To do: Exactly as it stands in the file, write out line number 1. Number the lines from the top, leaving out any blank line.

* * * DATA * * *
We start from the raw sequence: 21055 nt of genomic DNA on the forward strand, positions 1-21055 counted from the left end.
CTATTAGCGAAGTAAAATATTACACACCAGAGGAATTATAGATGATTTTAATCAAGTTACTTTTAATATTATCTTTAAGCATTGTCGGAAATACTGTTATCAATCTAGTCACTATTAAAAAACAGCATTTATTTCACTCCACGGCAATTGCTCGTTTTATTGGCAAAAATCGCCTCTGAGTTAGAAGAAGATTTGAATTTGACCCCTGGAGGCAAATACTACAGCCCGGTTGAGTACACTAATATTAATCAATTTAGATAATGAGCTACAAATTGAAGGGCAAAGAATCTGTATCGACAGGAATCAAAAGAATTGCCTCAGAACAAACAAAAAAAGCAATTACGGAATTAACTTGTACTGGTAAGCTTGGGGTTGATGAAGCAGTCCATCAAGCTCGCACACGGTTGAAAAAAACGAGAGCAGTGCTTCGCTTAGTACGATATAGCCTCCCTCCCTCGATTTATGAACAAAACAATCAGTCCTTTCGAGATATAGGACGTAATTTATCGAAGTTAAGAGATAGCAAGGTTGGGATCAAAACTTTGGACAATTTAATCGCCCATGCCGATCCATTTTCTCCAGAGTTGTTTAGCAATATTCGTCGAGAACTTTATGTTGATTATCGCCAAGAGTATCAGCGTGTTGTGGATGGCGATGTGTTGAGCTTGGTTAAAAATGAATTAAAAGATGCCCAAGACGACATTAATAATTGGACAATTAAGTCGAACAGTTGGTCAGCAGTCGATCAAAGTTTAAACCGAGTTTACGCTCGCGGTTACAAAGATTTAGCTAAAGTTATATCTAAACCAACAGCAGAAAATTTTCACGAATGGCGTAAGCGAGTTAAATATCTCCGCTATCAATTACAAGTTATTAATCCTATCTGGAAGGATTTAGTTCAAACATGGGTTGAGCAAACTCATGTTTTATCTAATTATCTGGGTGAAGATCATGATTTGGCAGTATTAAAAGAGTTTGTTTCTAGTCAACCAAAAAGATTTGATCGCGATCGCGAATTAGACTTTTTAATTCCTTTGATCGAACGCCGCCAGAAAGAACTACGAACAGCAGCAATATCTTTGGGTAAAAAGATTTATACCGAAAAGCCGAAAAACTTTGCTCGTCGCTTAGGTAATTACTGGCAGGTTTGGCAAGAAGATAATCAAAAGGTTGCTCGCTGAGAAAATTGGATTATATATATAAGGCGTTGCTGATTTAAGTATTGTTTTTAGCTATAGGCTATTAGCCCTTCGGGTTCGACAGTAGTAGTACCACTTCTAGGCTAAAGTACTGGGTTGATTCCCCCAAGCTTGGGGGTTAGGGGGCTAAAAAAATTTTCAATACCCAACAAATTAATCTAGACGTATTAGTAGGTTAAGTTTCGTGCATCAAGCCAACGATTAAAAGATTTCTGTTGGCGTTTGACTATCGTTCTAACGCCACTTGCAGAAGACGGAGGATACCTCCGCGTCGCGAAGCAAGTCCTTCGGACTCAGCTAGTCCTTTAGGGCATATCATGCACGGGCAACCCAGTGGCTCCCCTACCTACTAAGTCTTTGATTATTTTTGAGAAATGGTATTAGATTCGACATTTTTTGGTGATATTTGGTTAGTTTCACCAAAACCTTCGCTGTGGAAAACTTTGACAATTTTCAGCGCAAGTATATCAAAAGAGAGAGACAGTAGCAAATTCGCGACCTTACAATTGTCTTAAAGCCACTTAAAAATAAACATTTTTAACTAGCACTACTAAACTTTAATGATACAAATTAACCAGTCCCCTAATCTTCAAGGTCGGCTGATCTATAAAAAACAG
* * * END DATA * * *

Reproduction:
We start from the raw sequence: 21055 nt of genomic DNA on the forward strand, positions 1-21055 counted from the left end.